Colombia was the most dangerous country in the world for trade unionists in 2009, with 40 assassinated over the year, it was revealed at the Second National Meeting on Anti-Trade Unionist Violence held in Medellin Thursday.
Families of assassinated trade unionists, human rights defenders, UN representatives and NGOs attended the meeting, EFE reported.
The director of Colombia’s Confederation of Workers’ (CUT), Department of Human Rights and Solidarity Alberto Vanegas said that 60% of murdered trade unionists in the world are Colombian.
Since CUT was founded in 1986, it has recorded 2,721 murders of trade unionists, 573 of which occured since August 2002 when Colombian President Alvaro Uribe was elected.
“More than just a statistic, this is a movement of trade unionist genocide,” Vanegas said at the opening of the meeting.
Luciano Sanin, the director of ENS, another trade union movement based in Medellin, illustrated the magnitude of the problem with the example that Brazil, a country which has 20 times more trade unionists than Colombia, only had four trade unionist murders in 2009.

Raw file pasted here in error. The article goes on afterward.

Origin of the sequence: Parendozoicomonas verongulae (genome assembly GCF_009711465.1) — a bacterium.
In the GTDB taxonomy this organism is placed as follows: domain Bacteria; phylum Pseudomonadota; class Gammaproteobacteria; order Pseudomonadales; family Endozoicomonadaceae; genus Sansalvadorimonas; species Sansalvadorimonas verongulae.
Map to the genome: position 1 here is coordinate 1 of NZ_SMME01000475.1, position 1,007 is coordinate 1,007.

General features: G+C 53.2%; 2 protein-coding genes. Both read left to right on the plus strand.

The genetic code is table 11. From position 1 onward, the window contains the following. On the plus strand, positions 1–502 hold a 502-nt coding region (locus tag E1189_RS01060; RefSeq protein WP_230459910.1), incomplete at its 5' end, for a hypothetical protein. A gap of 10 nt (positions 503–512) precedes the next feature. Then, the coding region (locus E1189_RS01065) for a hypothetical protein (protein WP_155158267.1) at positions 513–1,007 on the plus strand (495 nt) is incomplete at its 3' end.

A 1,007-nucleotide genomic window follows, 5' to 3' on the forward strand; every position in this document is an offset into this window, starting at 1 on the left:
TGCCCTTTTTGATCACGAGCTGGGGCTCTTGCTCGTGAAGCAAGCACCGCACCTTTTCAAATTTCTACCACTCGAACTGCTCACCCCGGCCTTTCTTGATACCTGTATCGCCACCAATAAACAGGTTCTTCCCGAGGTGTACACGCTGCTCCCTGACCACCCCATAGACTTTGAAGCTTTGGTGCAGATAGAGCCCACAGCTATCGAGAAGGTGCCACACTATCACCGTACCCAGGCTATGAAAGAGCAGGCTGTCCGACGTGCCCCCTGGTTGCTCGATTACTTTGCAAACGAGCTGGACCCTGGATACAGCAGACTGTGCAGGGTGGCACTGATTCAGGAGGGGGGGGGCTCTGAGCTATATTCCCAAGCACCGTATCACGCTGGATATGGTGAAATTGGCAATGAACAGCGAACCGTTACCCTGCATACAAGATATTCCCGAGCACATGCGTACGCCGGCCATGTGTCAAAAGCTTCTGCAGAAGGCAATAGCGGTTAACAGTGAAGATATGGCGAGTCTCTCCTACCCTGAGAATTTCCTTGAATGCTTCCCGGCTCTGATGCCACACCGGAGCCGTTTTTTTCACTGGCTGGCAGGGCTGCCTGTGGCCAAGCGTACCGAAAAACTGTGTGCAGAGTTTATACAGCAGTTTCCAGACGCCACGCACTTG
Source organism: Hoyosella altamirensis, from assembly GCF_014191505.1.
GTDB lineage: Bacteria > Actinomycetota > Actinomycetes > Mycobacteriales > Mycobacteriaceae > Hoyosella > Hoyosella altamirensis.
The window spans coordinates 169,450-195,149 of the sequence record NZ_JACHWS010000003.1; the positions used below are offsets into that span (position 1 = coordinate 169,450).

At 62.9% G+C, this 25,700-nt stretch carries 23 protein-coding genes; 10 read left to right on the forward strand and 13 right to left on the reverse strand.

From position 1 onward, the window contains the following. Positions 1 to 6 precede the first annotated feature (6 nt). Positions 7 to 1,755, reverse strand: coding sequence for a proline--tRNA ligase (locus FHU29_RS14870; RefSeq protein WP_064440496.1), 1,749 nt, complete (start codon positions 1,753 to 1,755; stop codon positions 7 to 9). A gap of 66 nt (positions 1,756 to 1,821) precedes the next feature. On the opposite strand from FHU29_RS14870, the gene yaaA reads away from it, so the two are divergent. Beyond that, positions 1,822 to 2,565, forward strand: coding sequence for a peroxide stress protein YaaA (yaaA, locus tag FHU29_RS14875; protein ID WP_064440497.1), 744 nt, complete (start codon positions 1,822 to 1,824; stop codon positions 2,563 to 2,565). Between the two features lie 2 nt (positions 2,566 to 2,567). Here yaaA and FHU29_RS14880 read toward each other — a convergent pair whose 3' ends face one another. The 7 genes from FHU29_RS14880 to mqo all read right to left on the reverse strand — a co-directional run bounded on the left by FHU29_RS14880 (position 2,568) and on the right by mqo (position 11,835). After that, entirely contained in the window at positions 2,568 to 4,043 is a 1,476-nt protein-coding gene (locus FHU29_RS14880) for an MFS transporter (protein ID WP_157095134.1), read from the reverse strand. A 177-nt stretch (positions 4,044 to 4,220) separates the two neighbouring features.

Colombia has a “historically violent and selective system” and is “especially anti-trade unionist,” said Sanin, adding that the International Labor Organization receives the most calls from Colombians concerned about failures to comply with labor legislation, and about the liberty of trade unions to practice.
“This is one aspect of a systematic policy of violation of human rights,” Vanegas said, adding that the murders’ impunity from justice is a major problem.
98% of murders of trade unionists in Colombia, and 100% of other human rights abuses against trade unionists, have gone unpunished, according to CUT.